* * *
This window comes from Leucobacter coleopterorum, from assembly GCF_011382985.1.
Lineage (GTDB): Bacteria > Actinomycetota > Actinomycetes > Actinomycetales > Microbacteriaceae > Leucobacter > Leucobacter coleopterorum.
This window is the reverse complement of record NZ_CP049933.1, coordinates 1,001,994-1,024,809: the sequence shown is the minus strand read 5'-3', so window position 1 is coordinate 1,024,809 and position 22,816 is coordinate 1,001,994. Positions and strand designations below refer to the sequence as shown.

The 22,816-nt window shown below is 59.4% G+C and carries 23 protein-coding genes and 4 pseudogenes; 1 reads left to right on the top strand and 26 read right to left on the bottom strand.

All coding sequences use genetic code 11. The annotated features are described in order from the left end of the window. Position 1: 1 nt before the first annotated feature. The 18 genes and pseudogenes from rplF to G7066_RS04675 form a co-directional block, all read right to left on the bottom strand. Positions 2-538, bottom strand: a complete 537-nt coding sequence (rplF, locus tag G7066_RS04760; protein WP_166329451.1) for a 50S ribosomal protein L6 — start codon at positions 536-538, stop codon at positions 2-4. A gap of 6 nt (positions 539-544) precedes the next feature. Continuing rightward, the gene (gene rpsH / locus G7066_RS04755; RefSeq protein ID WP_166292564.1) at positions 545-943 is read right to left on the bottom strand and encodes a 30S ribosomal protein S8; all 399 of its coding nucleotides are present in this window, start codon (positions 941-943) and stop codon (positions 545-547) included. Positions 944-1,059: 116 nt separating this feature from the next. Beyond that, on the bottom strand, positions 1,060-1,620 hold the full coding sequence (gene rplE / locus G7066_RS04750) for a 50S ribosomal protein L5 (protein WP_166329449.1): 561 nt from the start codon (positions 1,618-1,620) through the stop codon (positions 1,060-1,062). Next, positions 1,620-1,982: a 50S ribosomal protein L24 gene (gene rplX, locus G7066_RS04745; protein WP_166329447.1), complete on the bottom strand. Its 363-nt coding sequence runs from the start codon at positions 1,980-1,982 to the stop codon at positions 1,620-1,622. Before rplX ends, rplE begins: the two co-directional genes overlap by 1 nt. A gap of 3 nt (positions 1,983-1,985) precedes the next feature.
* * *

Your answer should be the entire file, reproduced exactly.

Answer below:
This window comes from Leucobacter coleopterorum, from assembly GCF_011382985.1.
Lineage (GTDB): Bacteria > Actinomycetota > Actinomycetes > Actinomycetales > Microbacteriaceae > Leucobacter > Leucobacter coleopterorum.
This window is the reverse complement of record NZ_CP049933.1, coordinates 1,001,994-1,024,809: the sequence shown is the minus strand read 5'-3', so window position 1 is coordinate 1,024,809 and position 22,816 is coordinate 1,001,994. Positions and strand designations below refer to the sequence as shown.

The 22,816-nt window shown below is 59.4% G+C and carries 23 protein-coding genes and 4 pseudogenes; 1 reads left to right on the top strand and 26 read right to left on the bottom strand.

All coding sequences use genetic code 11. The annotated features are described in order from the left end of the window. Position 1: 1 nt before the first annotated feature. The 18 genes and pseudogenes from rplF to G7066_RS04675 form a co-directional block, all read right to left on the bottom strand. Positions 2-538, bottom strand: a complete 537-nt coding sequence (rplF, locus tag G7066_RS04760; protein WP_166329451.1) for a 50S ribosomal protein L6 — start codon at positions 536-538, stop codon at positions 2-4. A gap of 6 nt (positions 539-544) precedes the next feature. Continuing rightward, the gene (gene rpsH / locus G7066_RS04755; RefSeq protein ID WP_166292564.1) at positions 545-943 is read right to left on the bottom strand and encodes a 30S ribosomal protein S8; all 399 of its coding nucleotides are present in this window, start codon (positions 941-943) and stop codon (positions 545-547) included. Positions 944-1,059: 116 nt separating this feature from the next. Beyond that, on the bottom strand, positions 1,060-1,620 hold the full coding sequence (gene rplE / locus G7066_RS04750) for a 50S ribosomal protein L5 (protein WP_166329449.1): 561 nt from the start codon (positions 1,618-1,620) through the stop codon (positions 1,060-1,062). Next, positions 1,620-1,982: a 50S ribosomal protein L24 gene (gene rplX, locus G7066_RS04745; protein WP_166329447.1), complete on the bottom strand. Its 363-nt coding sequence runs from the start codon at positions 1,980-1,982 to the stop codon at positions 1,620-1,622. Before rplX ends, rplE begins: the two co-directional genes overlap by 1 nt. A gap of 3 nt (positions 1,983-1,985) precedes the next feature.